On Cloning

Matt Drudge had a recent story referring to the recent claims of a successful human clone being born under the tagline “DID THIS WOMAN CHANGE THE COURSE OF MANKIND FOREVER?
Now, I usually like Drudge, but he seems to have joined the general hysteria surrounding human cloning.

I am skeptical that a successful human clone is scientifically possible in the near future, but even if this feat can be accomplished, I see nothing wrong or immoral about the practice. First, the classic argument against cloning, that interfering with reproduction “goes against God’s will” is nonsense. If we take this argument to its natural conclusion, then any human manipulation of genes is immoral. But we are in effect participating in genetic manipulation when we choose one mate over another, or breed a certain variety of a crop over another, or choose to have kids or not. Simply by favoring blondes over brunettes, or mates of a certain race, we are in fact engaging in genetic manipulation – and if man was made in God’s image, than that image is certainly a moving target. Excluding human manipulation of us and our environment leaves us with little choice, but to go back to the caves or trees we originated from – because it is in fact human nature to rule nature, rather than be ruled by it.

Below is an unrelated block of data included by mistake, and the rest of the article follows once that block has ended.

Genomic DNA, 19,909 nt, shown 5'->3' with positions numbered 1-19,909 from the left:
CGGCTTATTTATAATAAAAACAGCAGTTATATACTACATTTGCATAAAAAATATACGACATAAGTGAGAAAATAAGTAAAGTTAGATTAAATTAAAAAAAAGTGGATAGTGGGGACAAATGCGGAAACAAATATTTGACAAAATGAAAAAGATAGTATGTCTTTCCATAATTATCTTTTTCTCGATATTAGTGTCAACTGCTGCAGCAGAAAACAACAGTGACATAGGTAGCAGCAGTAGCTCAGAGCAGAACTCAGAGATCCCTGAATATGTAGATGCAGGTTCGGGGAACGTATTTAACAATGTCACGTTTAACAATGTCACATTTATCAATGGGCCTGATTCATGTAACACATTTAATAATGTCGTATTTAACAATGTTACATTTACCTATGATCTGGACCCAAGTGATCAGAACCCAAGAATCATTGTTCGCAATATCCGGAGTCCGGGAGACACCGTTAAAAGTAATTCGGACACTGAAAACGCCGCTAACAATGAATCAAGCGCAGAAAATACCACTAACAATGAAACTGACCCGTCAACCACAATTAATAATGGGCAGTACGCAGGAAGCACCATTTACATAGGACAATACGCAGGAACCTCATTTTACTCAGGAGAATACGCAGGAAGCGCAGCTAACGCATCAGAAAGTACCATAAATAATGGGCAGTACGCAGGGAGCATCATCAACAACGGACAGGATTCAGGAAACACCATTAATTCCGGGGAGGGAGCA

Cloning, like any technology gives man power — to improve his life, or to destroy it. In the long run, it is only the productive and life-enhancing applications of technology that make life and further development possible, which is why technology and industry is fundamentally beneficial to human life. The “natural order” for man is as a rational being who applies his creative power to benefit his life by conquering nature – including that of his own body. Because it excludes human achievements from “nature,” the entire notion of going “back to nature” implies a return to our animal nature — a miserable, short, and brutish life scrounging scrubs while trying to eke out a pathetic survival.

Another argument against cloning is that it will lead to birth defects and shortened lifespans. Perhaps so, but so will so does smoking, consuming alcohol and bad diets while pregnant – and mothers are not legally liable for in those cases. Perhaps, if cloning was inherently detrimental to a fetus – for example as random radiation exposure might be, there might be a case for banning it, but in fact, it promises incredible advances in preventing genetic disease and perhaps even improving on the fragile condition from which we have involved. Sure, some people might mess up their kid’s genes, but then stupid people have kids all the time – more than their fair share even, and no one tries to pass a law against that.

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0 Responses to On Cloning

  1. jenn

    if we’re going to rot to death anyway, we might as well try and save our souls in the process.

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